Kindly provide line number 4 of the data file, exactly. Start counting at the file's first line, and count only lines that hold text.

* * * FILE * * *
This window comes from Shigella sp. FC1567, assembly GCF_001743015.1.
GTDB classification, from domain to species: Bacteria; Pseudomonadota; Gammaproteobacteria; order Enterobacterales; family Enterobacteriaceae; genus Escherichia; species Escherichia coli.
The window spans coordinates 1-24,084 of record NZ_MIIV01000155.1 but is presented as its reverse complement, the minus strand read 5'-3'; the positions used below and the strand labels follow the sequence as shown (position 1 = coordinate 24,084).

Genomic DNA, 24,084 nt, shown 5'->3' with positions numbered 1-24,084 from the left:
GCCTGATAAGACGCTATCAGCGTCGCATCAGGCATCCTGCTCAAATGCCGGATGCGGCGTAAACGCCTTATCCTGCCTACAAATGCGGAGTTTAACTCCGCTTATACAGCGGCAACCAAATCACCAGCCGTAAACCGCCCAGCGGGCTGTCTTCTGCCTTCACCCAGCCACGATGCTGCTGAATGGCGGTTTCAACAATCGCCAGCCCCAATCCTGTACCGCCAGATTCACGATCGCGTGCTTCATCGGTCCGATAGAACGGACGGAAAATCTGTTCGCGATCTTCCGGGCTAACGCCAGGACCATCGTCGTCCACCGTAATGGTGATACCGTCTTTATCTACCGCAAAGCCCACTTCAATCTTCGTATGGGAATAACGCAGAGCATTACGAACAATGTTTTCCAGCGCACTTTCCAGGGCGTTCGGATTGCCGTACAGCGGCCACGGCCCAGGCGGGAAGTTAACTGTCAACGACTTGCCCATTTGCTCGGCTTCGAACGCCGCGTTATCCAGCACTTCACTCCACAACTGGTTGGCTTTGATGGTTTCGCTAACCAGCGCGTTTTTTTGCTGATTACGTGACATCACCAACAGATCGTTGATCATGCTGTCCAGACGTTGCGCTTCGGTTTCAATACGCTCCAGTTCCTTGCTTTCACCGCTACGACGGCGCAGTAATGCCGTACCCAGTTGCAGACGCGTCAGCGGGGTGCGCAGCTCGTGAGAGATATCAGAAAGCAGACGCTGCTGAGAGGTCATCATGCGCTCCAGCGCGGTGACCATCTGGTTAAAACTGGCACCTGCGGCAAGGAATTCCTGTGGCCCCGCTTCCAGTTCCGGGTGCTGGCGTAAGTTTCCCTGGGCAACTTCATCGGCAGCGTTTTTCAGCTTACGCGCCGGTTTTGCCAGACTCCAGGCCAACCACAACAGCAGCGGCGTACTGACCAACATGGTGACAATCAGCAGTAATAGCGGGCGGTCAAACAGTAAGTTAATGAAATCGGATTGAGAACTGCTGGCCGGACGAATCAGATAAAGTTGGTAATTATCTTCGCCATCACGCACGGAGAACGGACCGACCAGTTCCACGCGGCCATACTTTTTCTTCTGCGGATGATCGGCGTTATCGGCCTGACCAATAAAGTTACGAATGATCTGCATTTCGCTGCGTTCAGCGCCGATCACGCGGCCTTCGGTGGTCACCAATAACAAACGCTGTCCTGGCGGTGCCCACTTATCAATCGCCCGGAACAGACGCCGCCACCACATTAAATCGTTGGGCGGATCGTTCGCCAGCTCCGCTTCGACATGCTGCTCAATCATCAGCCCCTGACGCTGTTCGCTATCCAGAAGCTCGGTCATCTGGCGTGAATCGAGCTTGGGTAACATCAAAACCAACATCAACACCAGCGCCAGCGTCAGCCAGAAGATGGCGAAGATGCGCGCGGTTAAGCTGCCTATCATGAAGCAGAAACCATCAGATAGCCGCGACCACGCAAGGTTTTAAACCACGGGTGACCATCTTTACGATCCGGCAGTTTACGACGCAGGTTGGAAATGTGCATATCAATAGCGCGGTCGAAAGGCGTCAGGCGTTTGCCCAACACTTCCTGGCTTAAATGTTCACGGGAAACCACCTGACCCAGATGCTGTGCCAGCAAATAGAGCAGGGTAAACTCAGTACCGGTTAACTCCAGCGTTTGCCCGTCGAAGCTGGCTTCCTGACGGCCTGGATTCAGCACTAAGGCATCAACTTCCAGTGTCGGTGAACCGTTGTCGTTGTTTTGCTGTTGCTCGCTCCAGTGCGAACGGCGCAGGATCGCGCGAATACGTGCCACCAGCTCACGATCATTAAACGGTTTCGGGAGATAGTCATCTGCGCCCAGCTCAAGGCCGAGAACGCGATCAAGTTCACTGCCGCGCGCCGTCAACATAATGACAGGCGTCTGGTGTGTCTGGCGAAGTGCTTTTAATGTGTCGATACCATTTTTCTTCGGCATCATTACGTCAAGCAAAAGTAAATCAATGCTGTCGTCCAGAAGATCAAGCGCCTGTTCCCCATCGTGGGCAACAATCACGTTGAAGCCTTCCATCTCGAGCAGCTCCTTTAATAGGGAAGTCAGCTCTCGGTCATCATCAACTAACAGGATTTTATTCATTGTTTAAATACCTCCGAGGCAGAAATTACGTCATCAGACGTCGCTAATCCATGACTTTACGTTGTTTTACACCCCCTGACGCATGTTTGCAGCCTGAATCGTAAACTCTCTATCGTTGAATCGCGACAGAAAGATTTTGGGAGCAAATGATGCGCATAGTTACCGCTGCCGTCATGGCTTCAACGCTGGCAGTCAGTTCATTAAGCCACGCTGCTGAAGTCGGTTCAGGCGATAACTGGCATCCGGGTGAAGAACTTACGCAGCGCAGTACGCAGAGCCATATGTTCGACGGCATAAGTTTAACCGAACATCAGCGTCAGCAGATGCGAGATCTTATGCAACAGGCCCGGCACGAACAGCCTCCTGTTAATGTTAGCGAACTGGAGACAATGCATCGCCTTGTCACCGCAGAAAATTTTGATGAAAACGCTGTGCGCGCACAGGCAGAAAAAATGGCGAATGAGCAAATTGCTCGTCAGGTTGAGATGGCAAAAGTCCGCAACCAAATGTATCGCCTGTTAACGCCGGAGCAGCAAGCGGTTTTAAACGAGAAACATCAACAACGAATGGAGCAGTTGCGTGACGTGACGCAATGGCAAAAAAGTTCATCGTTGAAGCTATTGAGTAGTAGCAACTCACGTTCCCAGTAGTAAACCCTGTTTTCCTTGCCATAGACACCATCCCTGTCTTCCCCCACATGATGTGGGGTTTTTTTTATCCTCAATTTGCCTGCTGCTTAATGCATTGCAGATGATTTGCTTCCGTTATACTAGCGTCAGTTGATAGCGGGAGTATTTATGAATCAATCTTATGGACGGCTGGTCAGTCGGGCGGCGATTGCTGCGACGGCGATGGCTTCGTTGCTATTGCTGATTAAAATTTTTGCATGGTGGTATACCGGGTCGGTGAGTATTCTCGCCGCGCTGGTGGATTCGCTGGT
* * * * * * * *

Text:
Genomic DNA, 24,084 nt, shown 5'->3' with positions numbered 1-24,084 from the left: